In his 17 years with Partners, Janclaes’ voice and direction has helped the credit union grow into one of the largest in California and serve well one of the most iconic of American companies. He’s overseen the construction of 11 new branches and the hiring of 300 new employees. Under his leadership, assets have grown nearly tenfold and membership has increased more than 130,000.
Janclaes has shepherded Partners through an influential merger, hurricanes, fires, and earthquakes, and through his focus on people, processes, and technology, he helped Partners become the modern credit union it is today. Still, he’s looking forward to tomorrow.
“I think after 17 years, it’s time for someone else to lead,” he says. “It’s a big deal to be the organization that someone trusts with their financial dreams. We’ve always made sure those needs and those people were being handled well.”
Partners mission statement — “Making all financial dreams come true today and tomorrow” — holds special meaning for members, for the next generation of credit union leaders, and for the Walt Disney Company itself.
“When a company as successful as the Walt Disney Company can point to Partners and say, ‘this is the credit union that can help make your financial dreams come true,’ it goes to show we’ve been doing things the right way,” Janclaes says. “And that will only continue.”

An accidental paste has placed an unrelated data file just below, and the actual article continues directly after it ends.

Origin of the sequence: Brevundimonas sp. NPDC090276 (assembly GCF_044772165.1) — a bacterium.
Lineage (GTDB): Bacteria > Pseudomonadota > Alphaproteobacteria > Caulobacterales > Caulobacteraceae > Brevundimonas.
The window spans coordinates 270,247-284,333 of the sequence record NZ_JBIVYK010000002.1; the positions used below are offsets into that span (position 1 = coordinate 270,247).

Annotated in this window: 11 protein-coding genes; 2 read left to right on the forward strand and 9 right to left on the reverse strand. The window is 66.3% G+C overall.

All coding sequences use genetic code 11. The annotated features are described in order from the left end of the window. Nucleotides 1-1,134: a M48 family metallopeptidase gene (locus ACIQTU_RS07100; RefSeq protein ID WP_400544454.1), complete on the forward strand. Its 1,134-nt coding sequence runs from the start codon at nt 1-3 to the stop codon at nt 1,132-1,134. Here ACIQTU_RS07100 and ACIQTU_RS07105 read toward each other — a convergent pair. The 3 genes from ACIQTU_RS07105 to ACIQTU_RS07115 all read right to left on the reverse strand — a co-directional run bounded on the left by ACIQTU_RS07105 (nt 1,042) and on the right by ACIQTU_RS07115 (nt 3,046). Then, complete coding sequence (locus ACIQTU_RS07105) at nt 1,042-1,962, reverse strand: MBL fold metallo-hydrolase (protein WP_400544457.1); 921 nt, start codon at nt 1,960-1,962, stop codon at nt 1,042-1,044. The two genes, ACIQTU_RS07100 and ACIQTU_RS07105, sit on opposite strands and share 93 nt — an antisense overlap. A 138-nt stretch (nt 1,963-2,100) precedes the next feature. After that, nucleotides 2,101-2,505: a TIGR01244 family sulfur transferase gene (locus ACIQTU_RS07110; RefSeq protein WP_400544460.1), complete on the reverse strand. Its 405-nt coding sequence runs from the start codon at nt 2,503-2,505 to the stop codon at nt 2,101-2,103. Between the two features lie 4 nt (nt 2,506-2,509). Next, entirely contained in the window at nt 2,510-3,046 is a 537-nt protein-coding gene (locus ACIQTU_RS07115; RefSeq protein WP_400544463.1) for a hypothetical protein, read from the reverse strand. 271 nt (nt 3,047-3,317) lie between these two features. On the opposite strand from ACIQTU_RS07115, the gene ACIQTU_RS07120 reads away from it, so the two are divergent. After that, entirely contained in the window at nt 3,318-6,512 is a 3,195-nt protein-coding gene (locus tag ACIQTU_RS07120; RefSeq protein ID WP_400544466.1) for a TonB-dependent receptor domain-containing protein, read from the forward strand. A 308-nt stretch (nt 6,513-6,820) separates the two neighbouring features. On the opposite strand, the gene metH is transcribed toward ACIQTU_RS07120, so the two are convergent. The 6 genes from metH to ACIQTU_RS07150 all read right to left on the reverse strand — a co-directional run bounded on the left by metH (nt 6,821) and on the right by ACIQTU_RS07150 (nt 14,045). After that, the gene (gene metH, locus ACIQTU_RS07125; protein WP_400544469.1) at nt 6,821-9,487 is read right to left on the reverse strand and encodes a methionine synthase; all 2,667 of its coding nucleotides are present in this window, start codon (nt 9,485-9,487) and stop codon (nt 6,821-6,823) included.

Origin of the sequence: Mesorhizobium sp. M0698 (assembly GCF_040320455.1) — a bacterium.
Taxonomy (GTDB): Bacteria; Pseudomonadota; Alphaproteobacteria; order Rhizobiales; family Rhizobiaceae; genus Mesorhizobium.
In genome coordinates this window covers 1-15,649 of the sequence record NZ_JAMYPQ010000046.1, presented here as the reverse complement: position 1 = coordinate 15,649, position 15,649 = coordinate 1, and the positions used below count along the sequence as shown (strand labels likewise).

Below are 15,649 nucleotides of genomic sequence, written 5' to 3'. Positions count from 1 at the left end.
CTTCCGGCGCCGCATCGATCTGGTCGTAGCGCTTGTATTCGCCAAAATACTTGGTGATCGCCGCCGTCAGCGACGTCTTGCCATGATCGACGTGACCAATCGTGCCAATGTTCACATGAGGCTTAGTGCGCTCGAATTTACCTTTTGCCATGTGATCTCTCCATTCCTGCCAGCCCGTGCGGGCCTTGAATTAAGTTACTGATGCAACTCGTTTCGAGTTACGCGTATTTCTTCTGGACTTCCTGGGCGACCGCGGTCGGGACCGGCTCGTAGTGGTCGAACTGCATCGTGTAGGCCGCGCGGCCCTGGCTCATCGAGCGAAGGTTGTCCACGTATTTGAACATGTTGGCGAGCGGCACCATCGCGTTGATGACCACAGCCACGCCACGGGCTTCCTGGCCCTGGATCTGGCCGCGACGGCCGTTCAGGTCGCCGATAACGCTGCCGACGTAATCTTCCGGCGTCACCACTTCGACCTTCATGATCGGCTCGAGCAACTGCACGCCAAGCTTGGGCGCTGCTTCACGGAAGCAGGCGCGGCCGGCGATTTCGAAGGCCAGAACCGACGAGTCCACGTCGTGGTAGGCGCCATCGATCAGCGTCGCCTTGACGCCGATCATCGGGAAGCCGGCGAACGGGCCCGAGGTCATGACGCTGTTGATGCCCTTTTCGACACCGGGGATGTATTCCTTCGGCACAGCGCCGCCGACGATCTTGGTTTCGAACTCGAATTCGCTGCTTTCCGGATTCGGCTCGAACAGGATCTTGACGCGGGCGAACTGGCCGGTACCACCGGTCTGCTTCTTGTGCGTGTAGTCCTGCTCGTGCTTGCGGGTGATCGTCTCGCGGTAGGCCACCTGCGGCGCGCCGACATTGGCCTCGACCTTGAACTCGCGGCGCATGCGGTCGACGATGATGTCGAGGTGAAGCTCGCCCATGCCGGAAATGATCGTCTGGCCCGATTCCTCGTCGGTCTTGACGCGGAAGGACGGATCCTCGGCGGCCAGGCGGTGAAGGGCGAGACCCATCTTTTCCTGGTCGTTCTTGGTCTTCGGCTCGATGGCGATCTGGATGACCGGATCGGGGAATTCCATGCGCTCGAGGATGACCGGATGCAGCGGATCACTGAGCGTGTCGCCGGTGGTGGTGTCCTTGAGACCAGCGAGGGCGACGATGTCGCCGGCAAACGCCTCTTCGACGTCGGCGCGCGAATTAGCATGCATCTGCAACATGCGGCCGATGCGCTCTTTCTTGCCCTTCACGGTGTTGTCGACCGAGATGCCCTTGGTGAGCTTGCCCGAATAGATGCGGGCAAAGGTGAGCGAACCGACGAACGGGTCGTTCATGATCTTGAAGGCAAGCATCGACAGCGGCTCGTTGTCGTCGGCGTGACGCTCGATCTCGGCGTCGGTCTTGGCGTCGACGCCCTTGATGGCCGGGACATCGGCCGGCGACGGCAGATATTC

Who? What? Where? When? Why?
Who? Walt Disney co-founded what would become The Walt Disney Company in 1923. As an animator, he created the cartoon characters Micky and Minnie Mouse, Donald Duck, and the dogs Pluto and Goofy. As a producer, he won 22 Academy Awards — an individual record.
What? The Walt Disney Studios in Burbank, CA, serve as the international headquarters for The Walt Disney Company. The Burbank Disney Studio buildings are the only studios to survive from the Golden Age of Film.
Where? Walt Disney initially wanted to build Disneyland adjacent to his Burbank studio. When that site was deemed too small, he purchased a 160-acre site in Anaheim, CA. Disneyland officially opened on July 17, 1955.
When? In March 2019, Disney officially acquired the non-news and sports divisions of 21st Century Fox. Based on valuation, the Fox acquisition ranks as the fourth-largest ever media merger.
Why? The city of Burbank is named after David Burbank, a dentist who traveled west in the 1800s with two principal intentions: to buy land and to raise sheep.
Sources: LAist, Deadline, Britannica